Her thread was amplified by the popular Twitter account “@SheRatesDogs,” which created a thread with nearly two dozen accounts of women alleging that D’Elia had harassed them as teenagers and young adult women, soliciting both nude photos and physical intimacy during encounters. In a statement to TMZ, D’Elia apologized for some of his past behavior, but denied knowingly pursuing “any underage women at any point.”

For the gaming industry and streaming community, the wave of allegations appears to have begun on June 19, when five woman accused Twitch streamer SayNoToRage of sexual harassment. SayNoToRage, who goes by the moniker Lono, has since apologized for his action — but his admission of guilt is the exception, not the norm, in responses to the current Me Too wave. While many of the allegations against famous men like Elgort and Bieber have gone viral, most of the accused who have acknowledged the allegations, including those two A-listers, have denied them.

So far, most of the allegations have been met with denials, and without any objective vetting of the claims, the idea that there is a “false accusations trend” has emerged.

Without an admission of guilt, the denials have been met largely with acceptance — although a few counter-arguments have been posed, like in Bieber’s case. Two women have most recently made accusations about Bieber, MTV reports, including one woman, Kadi, whose claims Bieber has not responded to, and an anonymous Twitter account created the day the accusations were posted under the name Danielle.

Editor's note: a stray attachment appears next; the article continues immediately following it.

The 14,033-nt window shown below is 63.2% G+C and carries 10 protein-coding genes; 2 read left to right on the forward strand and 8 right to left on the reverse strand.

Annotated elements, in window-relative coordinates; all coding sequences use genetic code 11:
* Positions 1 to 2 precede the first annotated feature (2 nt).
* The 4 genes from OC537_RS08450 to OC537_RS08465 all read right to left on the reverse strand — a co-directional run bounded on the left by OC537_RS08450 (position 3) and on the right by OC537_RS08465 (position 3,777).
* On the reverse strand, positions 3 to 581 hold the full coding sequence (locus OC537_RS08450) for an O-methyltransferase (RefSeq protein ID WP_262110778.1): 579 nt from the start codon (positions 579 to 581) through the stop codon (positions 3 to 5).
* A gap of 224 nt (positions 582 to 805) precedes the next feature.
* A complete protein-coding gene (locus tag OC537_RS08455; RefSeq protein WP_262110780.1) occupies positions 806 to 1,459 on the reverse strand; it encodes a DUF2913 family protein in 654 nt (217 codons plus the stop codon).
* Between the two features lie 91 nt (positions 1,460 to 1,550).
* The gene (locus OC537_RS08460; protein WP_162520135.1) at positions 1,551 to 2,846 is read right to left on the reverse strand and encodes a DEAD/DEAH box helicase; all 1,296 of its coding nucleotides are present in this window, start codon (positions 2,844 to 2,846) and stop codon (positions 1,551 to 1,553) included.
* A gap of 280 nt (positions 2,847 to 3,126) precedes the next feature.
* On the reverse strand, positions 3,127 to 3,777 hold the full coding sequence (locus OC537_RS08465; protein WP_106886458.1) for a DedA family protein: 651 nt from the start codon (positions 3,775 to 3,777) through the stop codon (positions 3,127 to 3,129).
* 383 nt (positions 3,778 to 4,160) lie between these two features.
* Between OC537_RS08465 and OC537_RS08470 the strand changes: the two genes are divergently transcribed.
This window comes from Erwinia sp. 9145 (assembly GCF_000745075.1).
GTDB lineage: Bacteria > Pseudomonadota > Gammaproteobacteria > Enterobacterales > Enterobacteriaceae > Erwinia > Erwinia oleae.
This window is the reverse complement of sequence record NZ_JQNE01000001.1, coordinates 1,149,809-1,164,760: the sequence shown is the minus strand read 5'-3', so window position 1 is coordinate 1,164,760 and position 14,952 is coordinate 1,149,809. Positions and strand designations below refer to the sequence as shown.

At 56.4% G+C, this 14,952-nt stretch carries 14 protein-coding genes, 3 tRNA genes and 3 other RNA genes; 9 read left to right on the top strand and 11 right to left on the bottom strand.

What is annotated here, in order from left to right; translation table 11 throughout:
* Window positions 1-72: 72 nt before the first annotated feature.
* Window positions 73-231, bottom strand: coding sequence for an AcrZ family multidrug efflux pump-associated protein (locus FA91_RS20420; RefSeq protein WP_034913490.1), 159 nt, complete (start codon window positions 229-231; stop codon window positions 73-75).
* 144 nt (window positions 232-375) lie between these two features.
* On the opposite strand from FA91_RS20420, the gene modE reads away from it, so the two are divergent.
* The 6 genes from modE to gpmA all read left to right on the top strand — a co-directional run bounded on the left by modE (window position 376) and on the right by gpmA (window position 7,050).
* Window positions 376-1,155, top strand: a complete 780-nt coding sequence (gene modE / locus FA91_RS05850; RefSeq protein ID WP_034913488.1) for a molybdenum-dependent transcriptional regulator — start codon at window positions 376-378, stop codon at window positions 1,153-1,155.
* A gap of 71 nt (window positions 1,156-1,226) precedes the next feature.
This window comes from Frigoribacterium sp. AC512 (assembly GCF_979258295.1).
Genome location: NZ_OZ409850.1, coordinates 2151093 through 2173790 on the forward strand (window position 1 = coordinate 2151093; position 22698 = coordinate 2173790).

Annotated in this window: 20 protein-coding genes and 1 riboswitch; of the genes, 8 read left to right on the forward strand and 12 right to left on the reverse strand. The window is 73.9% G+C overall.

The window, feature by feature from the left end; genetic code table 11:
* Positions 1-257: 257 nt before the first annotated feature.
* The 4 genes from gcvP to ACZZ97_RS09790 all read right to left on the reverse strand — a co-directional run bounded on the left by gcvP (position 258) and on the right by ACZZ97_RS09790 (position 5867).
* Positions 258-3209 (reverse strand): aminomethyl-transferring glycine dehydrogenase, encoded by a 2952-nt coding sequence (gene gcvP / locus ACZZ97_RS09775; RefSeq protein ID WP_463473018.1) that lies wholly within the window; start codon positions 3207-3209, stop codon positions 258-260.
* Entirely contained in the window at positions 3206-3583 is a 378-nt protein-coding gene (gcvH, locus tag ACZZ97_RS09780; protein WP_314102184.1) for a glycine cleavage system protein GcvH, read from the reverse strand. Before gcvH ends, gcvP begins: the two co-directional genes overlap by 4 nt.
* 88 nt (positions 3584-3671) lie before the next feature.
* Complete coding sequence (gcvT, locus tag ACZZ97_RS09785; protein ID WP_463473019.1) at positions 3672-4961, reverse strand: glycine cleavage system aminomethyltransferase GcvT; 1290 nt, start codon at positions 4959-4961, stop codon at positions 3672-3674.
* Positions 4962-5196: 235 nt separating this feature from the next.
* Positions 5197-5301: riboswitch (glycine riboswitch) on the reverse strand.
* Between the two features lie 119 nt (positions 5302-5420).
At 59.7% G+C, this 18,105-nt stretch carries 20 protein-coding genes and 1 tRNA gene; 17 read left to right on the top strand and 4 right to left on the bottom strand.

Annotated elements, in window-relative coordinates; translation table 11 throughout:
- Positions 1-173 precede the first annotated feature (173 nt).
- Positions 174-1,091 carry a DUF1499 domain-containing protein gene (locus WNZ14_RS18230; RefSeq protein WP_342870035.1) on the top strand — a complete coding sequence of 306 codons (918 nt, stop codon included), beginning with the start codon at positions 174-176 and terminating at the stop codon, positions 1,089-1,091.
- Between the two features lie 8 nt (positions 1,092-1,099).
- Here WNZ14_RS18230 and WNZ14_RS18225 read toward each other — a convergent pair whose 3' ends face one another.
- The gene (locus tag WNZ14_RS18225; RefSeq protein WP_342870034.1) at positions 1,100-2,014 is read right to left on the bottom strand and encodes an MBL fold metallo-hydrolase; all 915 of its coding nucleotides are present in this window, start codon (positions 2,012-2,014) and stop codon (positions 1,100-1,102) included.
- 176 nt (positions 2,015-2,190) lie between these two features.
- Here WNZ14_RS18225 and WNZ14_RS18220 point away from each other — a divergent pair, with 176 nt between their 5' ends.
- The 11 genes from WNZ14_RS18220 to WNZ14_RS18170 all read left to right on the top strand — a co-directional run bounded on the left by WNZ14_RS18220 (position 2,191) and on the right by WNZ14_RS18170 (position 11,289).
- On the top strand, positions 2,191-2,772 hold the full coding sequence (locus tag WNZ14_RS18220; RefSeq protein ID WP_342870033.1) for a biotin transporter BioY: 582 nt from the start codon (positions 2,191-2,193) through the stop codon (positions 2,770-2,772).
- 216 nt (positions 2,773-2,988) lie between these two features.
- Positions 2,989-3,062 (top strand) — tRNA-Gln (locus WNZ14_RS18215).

Both accounts have been subjected to investigations by random Twitter users, and the sentiment that Bieber was guilty — perpetuated, in part, by “antis,” or people who dislike Bieber for fan-related purposes — until Bieber posted his counter-claims, which seemed to largely sway opinion in the other direction. That being said, there are still viral tweets and large discussions over whether Bieber and his team are lying, including in the replies to his own tweets. 

Bieber issued 15 tweets countering the viral allegations against him, including articles, screenshots of purported emails about his Airbnb reservation, and a photo of a purported receipt for a hotel reservation. The thread of his own evidence, along with his statement that the allegations against him “were factually impossible” and that he will “be working with twitter and authorities to take legal action” seemed to convince many of the social media users who were interested. 

 

Most of the allegations and the denials have occurred so quickly that there hasn’t been very much reporting, and little to no legal action, to vet the claims. Rather, the court of online public opinion has been the ecosystem where the current Me Too wave is occurring. And because the personalities being accused have huge platforms and swaths of fans, there’s an impetus to believe them over the accusers, many of whom are anonymous and have claims that would require more thorough vetting to stand up in court or in an article. 

Given the anonymous nature of many of the allegations, a narrative seems to be developing online that there is a “trend” of false accusations against celebrities, even though some of the accusers — like Lopez’s — have doubled down to say they aren’t lying, and the accused is.